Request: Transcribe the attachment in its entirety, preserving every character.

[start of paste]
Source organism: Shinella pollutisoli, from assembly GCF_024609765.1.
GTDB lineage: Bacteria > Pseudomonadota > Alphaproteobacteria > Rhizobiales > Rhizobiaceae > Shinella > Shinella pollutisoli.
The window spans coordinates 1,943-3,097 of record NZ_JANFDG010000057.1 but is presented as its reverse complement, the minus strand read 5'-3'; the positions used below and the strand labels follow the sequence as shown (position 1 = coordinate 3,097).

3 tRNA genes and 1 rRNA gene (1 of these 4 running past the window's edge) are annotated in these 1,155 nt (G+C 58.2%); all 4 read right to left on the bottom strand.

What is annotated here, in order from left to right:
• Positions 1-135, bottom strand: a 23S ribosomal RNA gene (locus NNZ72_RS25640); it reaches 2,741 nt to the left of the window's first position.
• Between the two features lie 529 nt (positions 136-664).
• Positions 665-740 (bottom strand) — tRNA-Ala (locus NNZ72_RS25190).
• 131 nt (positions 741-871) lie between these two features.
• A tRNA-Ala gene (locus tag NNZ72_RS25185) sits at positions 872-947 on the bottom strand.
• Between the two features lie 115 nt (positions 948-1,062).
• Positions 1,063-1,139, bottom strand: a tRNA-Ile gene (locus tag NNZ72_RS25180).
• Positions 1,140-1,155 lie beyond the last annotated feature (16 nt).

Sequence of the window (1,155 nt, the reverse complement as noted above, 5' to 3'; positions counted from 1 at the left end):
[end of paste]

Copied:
Source organism: Shinella pollutisoli, from assembly GCF_024609765.1.
GTDB lineage: Bacteria > Pseudomonadota > Alphaproteobacteria > Rhizobiales > Rhizobiaceae > Shinella > Shinella pollutisoli.
The window spans coordinates 1,943-3,097 of record NZ_JANFDG010000057.1 but is presented as its reverse complement, the minus strand read 5'-3'; the positions used below and the strand labels follow the sequence as shown (position 1 = coordinate 3,097).

3 tRNA genes and 1 rRNA gene (1 of these 4 running past the window's edge) are annotated in these 1,155 nt (G+C 58.2%); all 4 read right to left on the bottom strand.

What is annotated here, in order from left to right:
• Positions 1-135, bottom strand: a 23S ribosomal RNA gene (locus NNZ72_RS25640); it reaches 2,741 nt to the left of the window's first position.
• Between the two features lie 529 nt (positions 136-664).
• Positions 665-740 (bottom strand) — tRNA-Ala (locus NNZ72_RS25190).
• 131 nt (positions 741-871) lie between these two features.
• A tRNA-Ala gene (locus tag NNZ72_RS25185) sits at positions 872-947 on the bottom strand.
• Between the two features lie 115 nt (positions 948-1,062).
• Positions 1,063-1,139, bottom strand: a tRNA-Ile gene (locus tag NNZ72_RS25180).
• Positions 1,140-1,155 lie beyond the last annotated feature (16 nt).

Sequence of the window (1,155 nt, the reverse complement as noted above, 5' to 3'; positions counted from 1 at the left end):